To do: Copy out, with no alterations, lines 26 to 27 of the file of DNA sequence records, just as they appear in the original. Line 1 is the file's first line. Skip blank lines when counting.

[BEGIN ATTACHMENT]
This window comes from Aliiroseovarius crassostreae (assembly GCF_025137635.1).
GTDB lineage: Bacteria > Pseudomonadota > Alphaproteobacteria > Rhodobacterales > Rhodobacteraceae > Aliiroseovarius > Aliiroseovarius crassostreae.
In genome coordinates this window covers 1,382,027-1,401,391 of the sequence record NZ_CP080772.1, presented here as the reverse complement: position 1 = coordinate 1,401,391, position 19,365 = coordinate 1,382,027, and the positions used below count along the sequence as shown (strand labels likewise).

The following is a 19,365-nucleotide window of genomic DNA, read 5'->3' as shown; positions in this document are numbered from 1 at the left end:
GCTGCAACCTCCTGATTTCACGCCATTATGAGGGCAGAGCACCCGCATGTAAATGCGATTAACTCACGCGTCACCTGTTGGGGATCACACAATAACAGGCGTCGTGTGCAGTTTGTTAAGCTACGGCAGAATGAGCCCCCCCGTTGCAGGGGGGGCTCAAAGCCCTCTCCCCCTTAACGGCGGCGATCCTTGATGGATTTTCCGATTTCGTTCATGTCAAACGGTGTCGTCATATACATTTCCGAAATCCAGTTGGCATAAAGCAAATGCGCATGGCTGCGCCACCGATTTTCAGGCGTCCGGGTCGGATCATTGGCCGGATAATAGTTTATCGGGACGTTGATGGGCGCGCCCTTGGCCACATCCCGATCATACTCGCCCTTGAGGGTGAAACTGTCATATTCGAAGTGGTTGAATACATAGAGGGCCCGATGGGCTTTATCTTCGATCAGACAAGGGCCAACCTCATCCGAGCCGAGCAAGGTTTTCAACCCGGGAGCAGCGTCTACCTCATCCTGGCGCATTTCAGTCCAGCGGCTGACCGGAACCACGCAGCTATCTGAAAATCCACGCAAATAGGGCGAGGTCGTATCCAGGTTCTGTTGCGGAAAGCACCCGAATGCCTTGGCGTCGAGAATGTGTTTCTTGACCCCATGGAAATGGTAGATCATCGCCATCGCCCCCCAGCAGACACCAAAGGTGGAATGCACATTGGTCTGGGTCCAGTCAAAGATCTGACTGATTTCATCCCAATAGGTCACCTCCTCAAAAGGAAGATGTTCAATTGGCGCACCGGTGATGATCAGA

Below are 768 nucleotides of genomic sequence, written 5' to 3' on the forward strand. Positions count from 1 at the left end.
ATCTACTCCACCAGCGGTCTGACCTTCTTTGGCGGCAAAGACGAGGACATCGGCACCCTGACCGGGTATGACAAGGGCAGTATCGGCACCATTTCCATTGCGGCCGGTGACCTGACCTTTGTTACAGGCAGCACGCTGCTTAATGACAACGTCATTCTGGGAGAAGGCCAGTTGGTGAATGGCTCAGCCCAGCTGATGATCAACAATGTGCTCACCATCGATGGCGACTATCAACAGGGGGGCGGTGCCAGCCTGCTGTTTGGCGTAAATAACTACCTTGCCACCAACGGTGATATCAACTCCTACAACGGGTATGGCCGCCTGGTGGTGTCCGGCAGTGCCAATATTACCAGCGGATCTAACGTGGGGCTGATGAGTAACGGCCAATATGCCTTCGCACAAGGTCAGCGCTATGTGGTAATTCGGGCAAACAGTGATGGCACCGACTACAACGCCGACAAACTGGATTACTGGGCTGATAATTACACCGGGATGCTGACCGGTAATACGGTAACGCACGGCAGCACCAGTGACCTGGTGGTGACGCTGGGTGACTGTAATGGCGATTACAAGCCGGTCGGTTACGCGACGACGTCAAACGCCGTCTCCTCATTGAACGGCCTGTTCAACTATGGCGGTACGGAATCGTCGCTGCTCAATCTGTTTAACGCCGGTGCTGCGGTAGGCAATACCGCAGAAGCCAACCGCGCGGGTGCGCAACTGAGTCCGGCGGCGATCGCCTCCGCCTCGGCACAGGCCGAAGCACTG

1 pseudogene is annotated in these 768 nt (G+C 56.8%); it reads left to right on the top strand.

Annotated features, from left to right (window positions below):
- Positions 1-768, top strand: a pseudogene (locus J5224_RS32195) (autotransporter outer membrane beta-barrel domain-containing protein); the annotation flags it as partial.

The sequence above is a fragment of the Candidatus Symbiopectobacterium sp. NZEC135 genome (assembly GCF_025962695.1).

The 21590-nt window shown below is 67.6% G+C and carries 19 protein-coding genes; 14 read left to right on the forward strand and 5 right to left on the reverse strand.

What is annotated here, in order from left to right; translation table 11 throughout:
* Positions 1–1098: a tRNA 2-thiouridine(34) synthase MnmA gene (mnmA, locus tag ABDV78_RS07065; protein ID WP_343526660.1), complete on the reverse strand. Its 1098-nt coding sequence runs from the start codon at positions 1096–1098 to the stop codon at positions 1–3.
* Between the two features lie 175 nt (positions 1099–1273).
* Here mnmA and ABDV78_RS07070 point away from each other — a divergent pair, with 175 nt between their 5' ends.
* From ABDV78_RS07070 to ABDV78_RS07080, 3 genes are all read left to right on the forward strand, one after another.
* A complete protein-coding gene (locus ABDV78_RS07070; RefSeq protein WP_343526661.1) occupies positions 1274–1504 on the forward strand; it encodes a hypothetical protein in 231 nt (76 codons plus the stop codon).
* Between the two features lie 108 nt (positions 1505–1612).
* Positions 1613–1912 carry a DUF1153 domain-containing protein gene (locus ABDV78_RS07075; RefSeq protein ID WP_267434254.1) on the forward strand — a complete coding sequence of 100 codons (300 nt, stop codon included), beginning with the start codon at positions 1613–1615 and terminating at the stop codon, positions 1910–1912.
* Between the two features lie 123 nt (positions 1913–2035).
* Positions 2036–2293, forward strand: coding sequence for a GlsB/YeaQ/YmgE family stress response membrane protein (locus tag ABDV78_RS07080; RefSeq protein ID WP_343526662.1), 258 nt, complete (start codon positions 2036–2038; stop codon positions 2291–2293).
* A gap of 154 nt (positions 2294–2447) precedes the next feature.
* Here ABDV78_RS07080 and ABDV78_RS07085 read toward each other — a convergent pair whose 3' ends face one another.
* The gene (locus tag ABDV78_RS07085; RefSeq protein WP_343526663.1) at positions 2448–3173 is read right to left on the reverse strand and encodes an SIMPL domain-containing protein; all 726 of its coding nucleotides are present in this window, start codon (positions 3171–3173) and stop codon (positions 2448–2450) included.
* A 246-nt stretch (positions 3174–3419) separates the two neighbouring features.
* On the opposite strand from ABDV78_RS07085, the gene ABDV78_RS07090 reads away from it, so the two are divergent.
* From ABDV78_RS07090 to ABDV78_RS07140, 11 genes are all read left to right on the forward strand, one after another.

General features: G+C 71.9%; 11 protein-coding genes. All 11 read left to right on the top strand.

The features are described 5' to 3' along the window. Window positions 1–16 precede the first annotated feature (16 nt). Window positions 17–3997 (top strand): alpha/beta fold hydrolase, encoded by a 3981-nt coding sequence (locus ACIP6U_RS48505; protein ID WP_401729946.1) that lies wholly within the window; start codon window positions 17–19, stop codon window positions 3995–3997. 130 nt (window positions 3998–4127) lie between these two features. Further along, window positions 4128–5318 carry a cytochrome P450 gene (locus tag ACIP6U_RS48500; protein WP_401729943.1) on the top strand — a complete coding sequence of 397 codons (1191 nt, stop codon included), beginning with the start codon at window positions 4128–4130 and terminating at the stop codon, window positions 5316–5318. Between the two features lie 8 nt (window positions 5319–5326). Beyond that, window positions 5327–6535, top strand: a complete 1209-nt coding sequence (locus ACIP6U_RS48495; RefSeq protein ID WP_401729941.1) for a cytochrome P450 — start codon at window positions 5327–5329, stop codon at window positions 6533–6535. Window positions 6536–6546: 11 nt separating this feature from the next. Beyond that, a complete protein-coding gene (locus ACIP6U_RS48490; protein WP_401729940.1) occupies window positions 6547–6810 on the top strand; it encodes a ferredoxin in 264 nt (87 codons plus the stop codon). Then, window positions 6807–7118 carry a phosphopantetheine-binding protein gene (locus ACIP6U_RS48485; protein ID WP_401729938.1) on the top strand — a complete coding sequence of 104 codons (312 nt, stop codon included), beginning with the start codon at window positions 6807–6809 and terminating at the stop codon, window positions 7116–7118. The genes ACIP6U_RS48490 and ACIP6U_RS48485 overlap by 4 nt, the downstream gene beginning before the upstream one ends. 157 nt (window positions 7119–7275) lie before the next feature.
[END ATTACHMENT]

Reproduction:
* A 246-nt stretch (positions 3174–3419) separates the two neighbouring features.
* On the opposite strand from ABDV78_RS07085, the gene ABDV78_RS07090 reads away from it, so the two are divergent.